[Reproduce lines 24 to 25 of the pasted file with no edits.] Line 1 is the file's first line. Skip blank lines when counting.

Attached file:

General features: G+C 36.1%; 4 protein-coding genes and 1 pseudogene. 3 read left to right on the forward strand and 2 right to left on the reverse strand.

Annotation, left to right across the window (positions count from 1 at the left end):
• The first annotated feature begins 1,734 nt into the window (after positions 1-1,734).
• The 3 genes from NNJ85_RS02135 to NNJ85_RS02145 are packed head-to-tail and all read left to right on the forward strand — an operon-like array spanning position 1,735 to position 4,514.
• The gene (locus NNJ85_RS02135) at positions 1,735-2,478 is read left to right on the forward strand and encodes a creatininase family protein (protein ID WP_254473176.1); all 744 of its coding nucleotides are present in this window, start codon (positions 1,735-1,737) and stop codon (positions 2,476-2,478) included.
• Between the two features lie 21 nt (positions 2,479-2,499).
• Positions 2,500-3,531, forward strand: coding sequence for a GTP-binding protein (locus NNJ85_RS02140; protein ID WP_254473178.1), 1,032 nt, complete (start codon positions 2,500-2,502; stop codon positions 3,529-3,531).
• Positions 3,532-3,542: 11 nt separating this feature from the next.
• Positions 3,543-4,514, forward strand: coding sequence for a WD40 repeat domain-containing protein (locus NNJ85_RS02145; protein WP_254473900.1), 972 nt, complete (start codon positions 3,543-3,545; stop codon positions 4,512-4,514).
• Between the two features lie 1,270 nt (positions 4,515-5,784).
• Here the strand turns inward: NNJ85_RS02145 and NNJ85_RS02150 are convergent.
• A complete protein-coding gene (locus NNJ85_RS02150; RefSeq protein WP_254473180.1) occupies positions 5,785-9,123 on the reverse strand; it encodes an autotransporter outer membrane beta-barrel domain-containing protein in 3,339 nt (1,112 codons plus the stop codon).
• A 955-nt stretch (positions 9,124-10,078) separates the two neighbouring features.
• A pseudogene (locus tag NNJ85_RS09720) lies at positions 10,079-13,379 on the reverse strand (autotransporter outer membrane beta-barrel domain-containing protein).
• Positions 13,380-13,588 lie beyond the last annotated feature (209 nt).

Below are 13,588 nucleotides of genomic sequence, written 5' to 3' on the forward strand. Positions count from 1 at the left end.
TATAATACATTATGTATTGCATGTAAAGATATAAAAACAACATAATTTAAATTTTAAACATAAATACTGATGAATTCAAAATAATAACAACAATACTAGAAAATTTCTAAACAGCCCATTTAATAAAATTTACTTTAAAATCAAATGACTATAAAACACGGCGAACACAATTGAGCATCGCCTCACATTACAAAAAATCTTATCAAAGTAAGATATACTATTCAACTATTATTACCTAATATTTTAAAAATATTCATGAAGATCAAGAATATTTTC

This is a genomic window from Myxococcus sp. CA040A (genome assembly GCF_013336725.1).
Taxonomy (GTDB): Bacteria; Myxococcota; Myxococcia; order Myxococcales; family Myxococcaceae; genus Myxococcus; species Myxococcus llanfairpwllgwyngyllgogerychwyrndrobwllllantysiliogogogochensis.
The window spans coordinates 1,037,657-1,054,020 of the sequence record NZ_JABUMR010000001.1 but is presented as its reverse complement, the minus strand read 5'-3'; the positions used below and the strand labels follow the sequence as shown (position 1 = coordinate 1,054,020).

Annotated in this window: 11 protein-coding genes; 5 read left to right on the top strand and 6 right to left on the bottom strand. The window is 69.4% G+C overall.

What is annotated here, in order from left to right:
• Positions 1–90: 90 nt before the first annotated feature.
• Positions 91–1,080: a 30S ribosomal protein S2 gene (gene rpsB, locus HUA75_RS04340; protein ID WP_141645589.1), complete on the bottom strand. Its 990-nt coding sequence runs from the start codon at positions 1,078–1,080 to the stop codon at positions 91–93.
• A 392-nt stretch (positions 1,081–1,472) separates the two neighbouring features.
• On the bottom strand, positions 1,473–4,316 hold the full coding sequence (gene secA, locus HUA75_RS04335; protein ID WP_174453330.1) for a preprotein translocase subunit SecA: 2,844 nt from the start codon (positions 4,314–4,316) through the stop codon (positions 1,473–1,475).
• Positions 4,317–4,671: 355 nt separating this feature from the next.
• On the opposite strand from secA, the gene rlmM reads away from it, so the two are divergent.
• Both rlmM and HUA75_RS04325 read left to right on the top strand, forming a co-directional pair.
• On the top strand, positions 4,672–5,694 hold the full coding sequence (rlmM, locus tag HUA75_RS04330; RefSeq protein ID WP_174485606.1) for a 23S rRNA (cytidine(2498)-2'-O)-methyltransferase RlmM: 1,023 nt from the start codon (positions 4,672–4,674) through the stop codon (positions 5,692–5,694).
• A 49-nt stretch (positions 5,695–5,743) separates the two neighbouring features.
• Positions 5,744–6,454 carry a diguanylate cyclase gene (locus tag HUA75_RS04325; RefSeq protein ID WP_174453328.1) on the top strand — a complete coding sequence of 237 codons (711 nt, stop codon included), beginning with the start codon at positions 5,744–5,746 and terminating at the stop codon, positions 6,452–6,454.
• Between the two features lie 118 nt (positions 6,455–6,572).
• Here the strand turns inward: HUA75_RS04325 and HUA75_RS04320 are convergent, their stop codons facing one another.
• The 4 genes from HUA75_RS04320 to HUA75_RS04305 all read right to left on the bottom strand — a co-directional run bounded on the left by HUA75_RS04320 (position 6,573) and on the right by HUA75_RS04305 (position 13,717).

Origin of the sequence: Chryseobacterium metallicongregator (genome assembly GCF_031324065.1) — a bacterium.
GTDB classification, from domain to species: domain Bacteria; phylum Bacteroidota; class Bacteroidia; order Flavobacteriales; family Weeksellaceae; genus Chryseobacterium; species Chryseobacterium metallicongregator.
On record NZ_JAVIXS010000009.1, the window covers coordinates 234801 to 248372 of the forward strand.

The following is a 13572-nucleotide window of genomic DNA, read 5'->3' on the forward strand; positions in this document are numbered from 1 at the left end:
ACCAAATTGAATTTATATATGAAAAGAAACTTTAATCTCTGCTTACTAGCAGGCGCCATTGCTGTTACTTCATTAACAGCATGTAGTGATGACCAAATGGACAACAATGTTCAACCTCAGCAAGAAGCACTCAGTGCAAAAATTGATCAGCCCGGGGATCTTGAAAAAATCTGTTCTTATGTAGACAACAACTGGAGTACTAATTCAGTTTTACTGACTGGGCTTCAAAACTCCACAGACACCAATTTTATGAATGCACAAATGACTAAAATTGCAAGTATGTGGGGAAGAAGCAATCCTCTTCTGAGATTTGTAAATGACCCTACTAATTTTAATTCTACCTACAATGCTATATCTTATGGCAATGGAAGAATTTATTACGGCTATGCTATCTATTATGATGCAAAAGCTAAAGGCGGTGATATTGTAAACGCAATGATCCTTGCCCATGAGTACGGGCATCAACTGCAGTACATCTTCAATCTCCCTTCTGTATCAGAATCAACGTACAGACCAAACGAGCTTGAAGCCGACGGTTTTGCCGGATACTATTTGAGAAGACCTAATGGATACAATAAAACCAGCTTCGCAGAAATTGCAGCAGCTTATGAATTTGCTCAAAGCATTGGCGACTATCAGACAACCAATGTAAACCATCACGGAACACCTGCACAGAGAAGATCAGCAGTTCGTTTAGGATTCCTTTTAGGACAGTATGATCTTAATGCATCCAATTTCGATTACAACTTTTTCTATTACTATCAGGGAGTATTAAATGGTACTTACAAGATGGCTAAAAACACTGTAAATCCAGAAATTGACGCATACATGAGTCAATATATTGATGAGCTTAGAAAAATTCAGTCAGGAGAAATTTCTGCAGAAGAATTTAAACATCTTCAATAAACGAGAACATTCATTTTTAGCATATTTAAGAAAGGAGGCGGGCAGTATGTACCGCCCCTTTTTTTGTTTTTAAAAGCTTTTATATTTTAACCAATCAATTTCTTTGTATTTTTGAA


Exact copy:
• Positions 91–1,080: a 30S ribosomal protein S2 gene (gene rpsB, locus HUA75_RS04340; protein ID WP_141645589.1), complete on the bottom strand. Its 990-nt coding sequence runs from the start codon at positions 1,078–1,080 to the stop codon at positions 91–93.
• A 392-nt stretch (positions 1,081–1,472) separates the two neighbouring features.